Andrew Combs, MEDICINAL CHEMIST, Wilmington, Delaware
"It's exciting and rewarding to be a chemist working in a field where your research can possibly help so many people. I can't think of a career I would rather do."
What He's Doing
It's a story straight out of "When Enzymes Go Wild." Essential enzymes in the body called kinases sound an alarm when a stimulus comes knocking at a cell's door. The kinase's signal tells the nucleus to react by dividing, laying low or sending out chemicals. But sometimes the process goes awry: kinases keep signaling, telling cells to divide and divide and divide when they shouldn't. Those out-of-control cells may tell other cells around them to start dividing, too. Suddenly you have a cancer.
Enter Andrew Combs. An executive director at a biomedical company, he runs a program that designs molecules to calm down those overexcited kinases. By slowing cell division, he hopes to treat human cancers.
Argentia, Newfoundland, Canada. Then we moved to Maryland, and I grew up in Wisconsin. My dad was in the Navy.
ALTERNATE CAREER CHOICES
I thought I was going to be an artist and a doctor.
Being outdoors: boating, wakeboarding, hiking, fishing, hunting and gardening.
Scuba diving with my family at Little Cayman Island, seeing all the cool creatures.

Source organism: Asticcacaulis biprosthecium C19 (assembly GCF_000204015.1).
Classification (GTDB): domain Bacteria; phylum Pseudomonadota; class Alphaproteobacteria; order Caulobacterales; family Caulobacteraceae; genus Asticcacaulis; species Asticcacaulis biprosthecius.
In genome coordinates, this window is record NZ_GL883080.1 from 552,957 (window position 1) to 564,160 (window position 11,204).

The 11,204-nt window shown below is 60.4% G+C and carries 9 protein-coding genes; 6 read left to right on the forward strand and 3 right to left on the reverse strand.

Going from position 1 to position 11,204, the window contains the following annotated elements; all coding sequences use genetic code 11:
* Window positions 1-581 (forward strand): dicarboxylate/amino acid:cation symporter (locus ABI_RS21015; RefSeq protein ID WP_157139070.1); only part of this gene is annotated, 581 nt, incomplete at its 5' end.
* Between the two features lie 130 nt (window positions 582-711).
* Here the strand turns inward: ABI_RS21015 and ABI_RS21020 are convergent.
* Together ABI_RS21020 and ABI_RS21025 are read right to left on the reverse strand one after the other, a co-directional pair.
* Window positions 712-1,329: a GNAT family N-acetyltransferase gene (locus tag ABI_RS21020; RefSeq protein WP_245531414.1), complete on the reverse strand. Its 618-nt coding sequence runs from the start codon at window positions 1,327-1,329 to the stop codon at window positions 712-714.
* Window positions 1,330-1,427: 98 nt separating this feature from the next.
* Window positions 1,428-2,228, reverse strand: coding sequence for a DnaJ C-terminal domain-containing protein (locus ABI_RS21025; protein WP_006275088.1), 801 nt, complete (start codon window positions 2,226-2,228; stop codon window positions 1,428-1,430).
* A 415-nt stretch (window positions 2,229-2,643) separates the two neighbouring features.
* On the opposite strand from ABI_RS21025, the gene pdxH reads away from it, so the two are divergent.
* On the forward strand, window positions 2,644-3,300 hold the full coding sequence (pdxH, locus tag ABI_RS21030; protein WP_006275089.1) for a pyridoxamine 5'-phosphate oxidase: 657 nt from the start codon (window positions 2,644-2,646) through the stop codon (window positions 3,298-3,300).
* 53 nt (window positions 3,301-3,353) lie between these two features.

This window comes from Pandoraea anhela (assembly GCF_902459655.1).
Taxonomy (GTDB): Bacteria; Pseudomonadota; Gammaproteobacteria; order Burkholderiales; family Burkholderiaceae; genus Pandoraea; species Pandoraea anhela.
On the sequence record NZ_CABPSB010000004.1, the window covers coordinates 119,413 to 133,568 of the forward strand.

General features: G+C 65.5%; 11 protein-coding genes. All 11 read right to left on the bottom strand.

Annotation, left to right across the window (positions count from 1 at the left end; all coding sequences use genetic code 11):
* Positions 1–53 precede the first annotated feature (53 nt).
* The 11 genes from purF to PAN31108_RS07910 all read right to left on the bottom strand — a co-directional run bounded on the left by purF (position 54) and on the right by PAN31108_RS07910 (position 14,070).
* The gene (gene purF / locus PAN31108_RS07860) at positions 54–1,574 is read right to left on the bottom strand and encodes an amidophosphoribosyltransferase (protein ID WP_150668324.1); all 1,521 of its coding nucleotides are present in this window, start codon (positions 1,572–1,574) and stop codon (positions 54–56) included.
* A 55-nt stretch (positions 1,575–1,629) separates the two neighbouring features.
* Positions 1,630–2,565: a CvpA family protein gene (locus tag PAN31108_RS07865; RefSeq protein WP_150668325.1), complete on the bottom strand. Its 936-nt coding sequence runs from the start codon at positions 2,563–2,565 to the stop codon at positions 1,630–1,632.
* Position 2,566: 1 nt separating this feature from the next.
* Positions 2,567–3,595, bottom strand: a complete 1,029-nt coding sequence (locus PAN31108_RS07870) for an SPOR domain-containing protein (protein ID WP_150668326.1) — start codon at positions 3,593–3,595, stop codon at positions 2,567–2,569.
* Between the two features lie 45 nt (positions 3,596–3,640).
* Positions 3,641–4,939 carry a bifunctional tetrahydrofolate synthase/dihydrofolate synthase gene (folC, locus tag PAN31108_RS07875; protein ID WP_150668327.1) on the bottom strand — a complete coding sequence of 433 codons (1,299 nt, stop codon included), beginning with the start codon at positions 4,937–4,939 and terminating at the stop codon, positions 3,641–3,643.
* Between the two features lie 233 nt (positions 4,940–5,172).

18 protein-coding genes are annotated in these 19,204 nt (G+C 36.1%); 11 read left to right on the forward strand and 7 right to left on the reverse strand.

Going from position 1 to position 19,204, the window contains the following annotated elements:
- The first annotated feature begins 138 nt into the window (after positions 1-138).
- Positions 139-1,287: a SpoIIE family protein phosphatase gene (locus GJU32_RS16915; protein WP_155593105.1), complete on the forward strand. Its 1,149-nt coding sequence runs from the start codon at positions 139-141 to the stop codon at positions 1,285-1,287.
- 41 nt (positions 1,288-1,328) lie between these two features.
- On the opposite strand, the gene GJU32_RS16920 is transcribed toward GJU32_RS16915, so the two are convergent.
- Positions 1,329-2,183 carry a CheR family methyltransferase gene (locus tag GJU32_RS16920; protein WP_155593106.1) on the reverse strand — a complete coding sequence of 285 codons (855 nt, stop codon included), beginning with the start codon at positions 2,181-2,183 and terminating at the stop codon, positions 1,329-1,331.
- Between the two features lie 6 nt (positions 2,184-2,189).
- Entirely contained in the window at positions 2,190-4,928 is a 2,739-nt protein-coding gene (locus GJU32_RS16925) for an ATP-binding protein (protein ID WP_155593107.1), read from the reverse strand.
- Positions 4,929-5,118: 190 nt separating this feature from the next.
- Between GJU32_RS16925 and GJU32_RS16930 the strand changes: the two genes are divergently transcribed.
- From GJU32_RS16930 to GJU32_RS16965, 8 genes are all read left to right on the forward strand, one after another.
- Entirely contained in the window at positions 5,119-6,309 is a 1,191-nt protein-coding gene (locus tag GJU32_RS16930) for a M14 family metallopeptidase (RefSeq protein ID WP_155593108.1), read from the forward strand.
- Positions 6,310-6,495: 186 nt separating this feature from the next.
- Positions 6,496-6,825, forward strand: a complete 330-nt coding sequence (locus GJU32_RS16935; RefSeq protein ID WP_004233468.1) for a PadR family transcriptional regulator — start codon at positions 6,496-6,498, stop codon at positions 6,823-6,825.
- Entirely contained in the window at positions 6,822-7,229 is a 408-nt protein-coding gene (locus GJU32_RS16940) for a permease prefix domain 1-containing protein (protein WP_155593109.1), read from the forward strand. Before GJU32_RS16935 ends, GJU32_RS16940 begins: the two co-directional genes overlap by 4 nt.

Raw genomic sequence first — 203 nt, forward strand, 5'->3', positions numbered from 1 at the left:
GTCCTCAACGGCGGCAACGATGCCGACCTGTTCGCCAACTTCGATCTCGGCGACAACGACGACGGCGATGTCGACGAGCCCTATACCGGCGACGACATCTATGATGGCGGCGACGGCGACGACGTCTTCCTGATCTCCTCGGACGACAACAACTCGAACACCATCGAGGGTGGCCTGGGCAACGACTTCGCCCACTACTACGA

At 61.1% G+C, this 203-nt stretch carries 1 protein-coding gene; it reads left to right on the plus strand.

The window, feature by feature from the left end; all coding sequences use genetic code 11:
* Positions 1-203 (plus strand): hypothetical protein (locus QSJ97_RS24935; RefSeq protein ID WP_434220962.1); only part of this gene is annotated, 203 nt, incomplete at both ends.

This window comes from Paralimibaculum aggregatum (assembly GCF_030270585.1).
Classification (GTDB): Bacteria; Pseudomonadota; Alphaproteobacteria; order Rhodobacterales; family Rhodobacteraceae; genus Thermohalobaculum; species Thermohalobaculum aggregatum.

Combs started college as an art and pre-med major, but he soon realized that he couldn't squeeze in art studios with all of his science labs and math classes. Eventually, he ended up in chemistry. But his artistic abilities have stayed with him. Organic chemistry is an art form in itself, he says. You have to be able to draw molecules in two dimensions and see them in three. Combs has a knack for picturing and rotating molecules in his head to help examine their shapes and see if they may be the right ones for the job.
Combs' team designed a molecule, now entering human testing, that affects the body's levels of the amino acid tryptophan. Although it's most famous for making you sleepy after your Thanksgiving turkey, tryptophan also maintains your immune system. Some cancers sneakily evade an immune system attack by lowering levels of tryptophan in the area. They do it by turning on an enzyme called IDO that helps break down tryptophan. When tryptophan levels drop in the neighborhood, the immune system weakens in that spot, and the cancer proliferates. So Combs' molecule turns IDO off again, allowing your immune system to spring back and go after the tumor cells.
This drug could become a treatment for a variety of human cancers in which IDO is on overdrive, including ovarian, breast, prostate and colon cancers. It would be an especially important medicine since cancer patients with high IDO activity tend to have faster-growing cancers and worse outcomes.